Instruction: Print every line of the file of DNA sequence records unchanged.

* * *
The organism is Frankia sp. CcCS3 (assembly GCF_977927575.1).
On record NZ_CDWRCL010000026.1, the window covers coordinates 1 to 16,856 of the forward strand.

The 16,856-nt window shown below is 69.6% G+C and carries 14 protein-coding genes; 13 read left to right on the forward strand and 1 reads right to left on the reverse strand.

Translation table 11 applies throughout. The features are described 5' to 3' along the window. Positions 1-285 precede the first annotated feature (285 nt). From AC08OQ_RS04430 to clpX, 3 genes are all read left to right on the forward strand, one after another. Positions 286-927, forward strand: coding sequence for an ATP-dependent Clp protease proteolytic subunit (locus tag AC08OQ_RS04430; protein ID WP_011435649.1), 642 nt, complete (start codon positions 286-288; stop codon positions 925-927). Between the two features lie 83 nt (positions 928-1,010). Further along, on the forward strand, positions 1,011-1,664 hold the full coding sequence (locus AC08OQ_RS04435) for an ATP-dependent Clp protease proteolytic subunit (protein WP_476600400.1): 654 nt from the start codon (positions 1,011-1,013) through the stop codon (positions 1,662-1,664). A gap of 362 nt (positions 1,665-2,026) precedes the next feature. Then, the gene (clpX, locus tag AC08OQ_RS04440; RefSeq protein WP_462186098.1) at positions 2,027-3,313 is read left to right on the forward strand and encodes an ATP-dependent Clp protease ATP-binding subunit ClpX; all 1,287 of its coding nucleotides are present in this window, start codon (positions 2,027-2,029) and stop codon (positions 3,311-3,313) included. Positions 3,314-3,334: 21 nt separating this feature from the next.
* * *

The organism is Frankia sp. CcCS3 (assembly GCF_977927575.1).
On record NZ_CDWRCL010000026.1, the window covers coordinates 1 to 16,856 of the forward strand.

The 16,856-nt window shown below is 69.6% G+C and carries 14 protein-coding genes; 13 read left to right on the forward strand and 1 reads right to left on the reverse strand.

Translation table 11 applies throughout. The features are described 5' to 3' along the window. Positions 1-285 precede the first annotated feature (285 nt). From AC08OQ_RS04430 to clpX, 3 genes are all read left to right on the forward strand, one after another. Positions 286-927, forward strand: coding sequence for an ATP-dependent Clp protease proteolytic subunit (locus tag AC08OQ_RS04430; protein ID WP_011435649.1), 642 nt, complete (start codon positions 286-288; stop codon positions 925-927). Between the two features lie 83 nt (positions 928-1,010). Further along, on the forward strand, positions 1,011-1,664 hold the full coding sequence (locus AC08OQ_RS04435) for an ATP-dependent Clp protease proteolytic subunit (protein WP_476600400.1): 654 nt from the start codon (positions 1,011-1,013) through the stop codon (positions 1,662-1,664). A gap of 362 nt (positions 1,665-2,026) precedes the next feature. Then, the gene (clpX, locus tag AC08OQ_RS04440; RefSeq protein WP_462186098.1) at positions 2,027-3,313 is read left to right on the forward strand and encodes an ATP-dependent Clp protease ATP-binding subunit ClpX; all 1,287 of its coding nucleotides are present in this window, start codon (positions 2,027-2,029) and stop codon (positions 3,311-3,313) included. Positions 3,314-3,334: 21 nt separating this feature from the next.